Of mistake making and taking my ceiling apart…


Mistakes happen. They are one of the few, infallible certainties that plague my doings, no matter how familiar or simple such a doing may seem. So it shouldn’t come as a surprise that the most difficult and least familiar of my doings to date would be no exception. The only difference is that when I mess up on something I’m relatively versed in, like sewing, I can eat the 20 something dollars it cost to buy the fabric, throw it into a corner with a few choice words and forget about the whole thing. Mistakes made on Little Yellow? Proportionally less forgettable.

And I made a lot of mistakes building my house. Most of them are cosmetic (the word ‘square’ didn’t get used much around here) and many of them actually ended up creating some lovely, unexpected outcomes, but there are a few major ones I would so love to have a time machine for. So here’s my pile of least favourite screw ups for your consideration, in the form of a list that I wish I had seen before I made them. Go forth, and don’t do what I did.

Unless I’m speaking to the unmistaken folks who have never had this sort of reoccurring disaster befall them. If you are in on this in crowd you’d best go out and build something perfectly and do some skipping while you’re at it. I would like your phone numbers before you go

1. Do not build your 18’ house on a trailer with only 7000 lb capacity (GVWR). Even if you’re lucky enough not to have your build be overweight, the fear of a fat house will haunt your every move. Every one of them. Like blinking, it’ll haunt that too.

2. Do not buy windows the exact same size as your rough openings. They will not fit. They will not. Now you will have to either widen the openings or shrink the windows, and both options suck.

3. Do not buy aluminum windows. Aluminium is a fantastic conductor and a terrible insulator. Imagine two cups of cold liquid on a hot day, one aluminum and one wood or vinyl. Condensation will form almost immediately on the aluminum cup while the wood or vinyl cup stays dry because both are better insulators than aluminium, which is in fact one of the worst insulators ever. This means watching the condensation sweat of death form on the interior frame of your windows, creating an ever evolving, unwanted hippie commune of mould on your window sills.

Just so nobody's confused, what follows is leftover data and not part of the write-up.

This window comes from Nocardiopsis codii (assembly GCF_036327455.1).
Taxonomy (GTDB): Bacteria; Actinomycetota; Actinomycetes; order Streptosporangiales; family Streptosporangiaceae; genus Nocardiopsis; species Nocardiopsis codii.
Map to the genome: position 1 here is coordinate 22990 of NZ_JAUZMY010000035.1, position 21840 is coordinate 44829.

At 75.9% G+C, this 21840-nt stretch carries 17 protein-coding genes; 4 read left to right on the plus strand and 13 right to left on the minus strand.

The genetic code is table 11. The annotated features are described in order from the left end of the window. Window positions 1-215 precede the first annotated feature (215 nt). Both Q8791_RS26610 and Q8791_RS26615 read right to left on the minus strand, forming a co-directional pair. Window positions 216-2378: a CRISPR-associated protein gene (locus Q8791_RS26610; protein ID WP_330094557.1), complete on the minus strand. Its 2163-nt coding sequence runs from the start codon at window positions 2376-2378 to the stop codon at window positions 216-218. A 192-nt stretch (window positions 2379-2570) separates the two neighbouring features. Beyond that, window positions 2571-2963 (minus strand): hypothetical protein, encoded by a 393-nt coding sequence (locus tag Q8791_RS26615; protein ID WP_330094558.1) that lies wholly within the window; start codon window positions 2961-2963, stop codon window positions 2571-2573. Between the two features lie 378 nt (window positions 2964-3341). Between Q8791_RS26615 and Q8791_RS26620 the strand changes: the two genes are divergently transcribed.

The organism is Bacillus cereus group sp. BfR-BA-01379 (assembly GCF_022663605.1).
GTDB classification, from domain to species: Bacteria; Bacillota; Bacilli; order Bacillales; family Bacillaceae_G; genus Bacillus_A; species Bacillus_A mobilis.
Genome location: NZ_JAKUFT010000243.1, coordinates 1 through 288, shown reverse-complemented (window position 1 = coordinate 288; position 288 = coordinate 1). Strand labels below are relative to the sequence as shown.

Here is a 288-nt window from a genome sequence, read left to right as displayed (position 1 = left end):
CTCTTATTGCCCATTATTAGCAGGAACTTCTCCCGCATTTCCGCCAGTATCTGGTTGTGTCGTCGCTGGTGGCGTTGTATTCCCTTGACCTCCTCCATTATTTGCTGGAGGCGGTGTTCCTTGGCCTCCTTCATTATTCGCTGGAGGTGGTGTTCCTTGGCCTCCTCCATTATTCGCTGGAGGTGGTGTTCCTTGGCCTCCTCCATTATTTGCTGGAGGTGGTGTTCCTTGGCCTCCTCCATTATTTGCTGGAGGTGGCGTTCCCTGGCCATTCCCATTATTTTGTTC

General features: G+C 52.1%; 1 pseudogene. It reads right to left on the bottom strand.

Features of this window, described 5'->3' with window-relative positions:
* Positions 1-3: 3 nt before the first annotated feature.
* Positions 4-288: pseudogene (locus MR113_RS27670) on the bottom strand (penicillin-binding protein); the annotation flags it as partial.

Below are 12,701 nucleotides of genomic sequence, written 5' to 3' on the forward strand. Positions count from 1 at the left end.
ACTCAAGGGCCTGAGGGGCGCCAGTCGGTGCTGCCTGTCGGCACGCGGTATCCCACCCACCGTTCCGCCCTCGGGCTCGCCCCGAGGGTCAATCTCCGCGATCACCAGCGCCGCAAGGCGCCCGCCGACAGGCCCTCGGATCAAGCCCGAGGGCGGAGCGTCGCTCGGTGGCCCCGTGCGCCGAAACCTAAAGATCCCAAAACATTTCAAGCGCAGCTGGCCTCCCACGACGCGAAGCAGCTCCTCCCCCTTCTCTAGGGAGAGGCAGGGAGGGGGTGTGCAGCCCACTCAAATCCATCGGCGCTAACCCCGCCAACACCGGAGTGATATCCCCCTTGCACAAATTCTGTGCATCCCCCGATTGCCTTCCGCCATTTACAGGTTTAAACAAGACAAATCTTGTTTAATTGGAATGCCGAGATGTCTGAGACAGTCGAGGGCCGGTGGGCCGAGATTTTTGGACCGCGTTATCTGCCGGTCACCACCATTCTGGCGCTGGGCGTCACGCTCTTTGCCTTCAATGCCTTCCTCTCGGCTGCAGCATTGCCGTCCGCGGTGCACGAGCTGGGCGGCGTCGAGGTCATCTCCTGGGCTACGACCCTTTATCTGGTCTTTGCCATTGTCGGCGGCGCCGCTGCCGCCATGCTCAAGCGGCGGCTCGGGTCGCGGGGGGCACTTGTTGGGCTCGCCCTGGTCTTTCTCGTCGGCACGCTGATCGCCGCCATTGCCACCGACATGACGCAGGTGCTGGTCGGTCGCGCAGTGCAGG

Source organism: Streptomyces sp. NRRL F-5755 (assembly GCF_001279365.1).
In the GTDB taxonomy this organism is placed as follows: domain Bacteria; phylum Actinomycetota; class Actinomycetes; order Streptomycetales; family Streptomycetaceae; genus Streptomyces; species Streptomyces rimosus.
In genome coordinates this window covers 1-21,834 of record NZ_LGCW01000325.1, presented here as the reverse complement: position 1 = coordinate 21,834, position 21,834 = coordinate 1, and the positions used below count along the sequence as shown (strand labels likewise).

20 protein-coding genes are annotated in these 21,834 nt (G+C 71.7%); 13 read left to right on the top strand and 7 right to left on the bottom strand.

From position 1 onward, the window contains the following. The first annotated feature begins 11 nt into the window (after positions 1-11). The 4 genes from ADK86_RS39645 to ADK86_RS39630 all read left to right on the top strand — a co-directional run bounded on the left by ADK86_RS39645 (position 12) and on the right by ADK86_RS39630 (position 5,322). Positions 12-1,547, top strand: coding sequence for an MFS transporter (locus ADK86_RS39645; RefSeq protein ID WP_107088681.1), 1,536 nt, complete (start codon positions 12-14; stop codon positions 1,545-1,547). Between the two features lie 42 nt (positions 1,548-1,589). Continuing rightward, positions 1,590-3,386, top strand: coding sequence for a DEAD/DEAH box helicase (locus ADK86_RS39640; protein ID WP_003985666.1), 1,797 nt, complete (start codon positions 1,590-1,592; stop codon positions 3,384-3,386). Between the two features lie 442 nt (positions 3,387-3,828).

3 1/2. Do not buy said aluminium windows from a company called ‘Superior’ (Aha. Hahaha.) In two years of having them, you can watch in merriment as your clearly superior purchase falls the HELL apart to the point where only 4 of your 10 windows still operate properly (or at all), and 2 of which are completely broken. Like glass-separating-from-the-frames-which-are-separatinng-from-each-other kind of broken. Chalk up the change for aluminium clad wood windows or go with vinyl if your budget requires it. SUPERIOR. Jerks….

4. Worst for last: do not forgo venting your roof. Rotting sheathing and black mould are bad, bad words in the world of shelter, and that’s what waits for you living full time in an unvented shoebox. You will have to fix it later when it’s much harder after a year or so of dreading and putting it off. And then you will CRY, Ok? Remember how you don’t like mould? Vent your flippin’ roof.

When I was in the build stage I didn’t know that ventilation was a thing in roofs and regrettably, my logic did not lead me in the direction of figuring it out. Leaving holes in your ceiling may not seem obviously helpful, but believe me it is. I wrote a bit about the theory of it and the measures I took to try and make up for overlooking it here, but I knew, in my climate especially, it wasn’t going to be enough.

So I formulated a plan to rip down my entire ceiling assembly starting from scratch, and took 6 or so months to work up the gears to do it. And finally the time came.

This was one of the least pleasant things I have ever done. Second only, perhaps, to mucking several months worth of waste from at least 7 baby goats all crammed into an 8×12 Norwegian barn where the air within was so strong that any metallic object on your person tarnished purplish black upon contact and your lungs could stand maybe 2-3 minutes inside before breathing became improbable.